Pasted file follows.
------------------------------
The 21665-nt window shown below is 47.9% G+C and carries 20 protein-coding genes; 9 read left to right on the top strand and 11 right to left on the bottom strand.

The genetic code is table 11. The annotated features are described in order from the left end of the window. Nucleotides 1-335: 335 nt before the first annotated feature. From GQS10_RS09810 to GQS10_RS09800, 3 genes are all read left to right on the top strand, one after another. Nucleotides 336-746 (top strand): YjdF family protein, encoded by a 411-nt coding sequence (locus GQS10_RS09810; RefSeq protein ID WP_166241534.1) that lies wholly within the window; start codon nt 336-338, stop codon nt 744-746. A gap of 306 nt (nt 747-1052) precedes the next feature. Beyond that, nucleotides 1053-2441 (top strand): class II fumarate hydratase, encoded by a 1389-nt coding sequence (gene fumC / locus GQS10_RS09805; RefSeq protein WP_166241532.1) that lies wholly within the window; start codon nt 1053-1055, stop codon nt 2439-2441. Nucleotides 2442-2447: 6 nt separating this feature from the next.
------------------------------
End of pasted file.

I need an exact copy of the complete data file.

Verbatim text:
The 21665-nt window shown below is 47.9% G+C and carries 20 protein-coding genes; 9 read left to right on the top strand and 11 right to left on the bottom strand.

The genetic code is table 11. The annotated features are described in order from the left end of the window. Nucleotides 1-335: 335 nt before the first annotated feature. From GQS10_RS09810 to GQS10_RS09800, 3 genes are all read left to right on the top strand, one after another. Nucleotides 336-746 (top strand): YjdF family protein, encoded by a 411-nt coding sequence (locus GQS10_RS09810; RefSeq protein ID WP_166241534.1) that lies wholly within the window; start codon nt 336-338, stop codon nt 744-746. A gap of 306 nt (nt 747-1052) precedes the next feature. Beyond that, nucleotides 1053-2441 (top strand): class II fumarate hydratase, encoded by a 1389-nt coding sequence (gene fumC / locus GQS10_RS09805; RefSeq protein WP_166241532.1) that lies wholly within the window; start codon nt 1053-1055, stop codon nt 2439-2441. Nucleotides 2442-2447: 6 nt separating this feature from the next.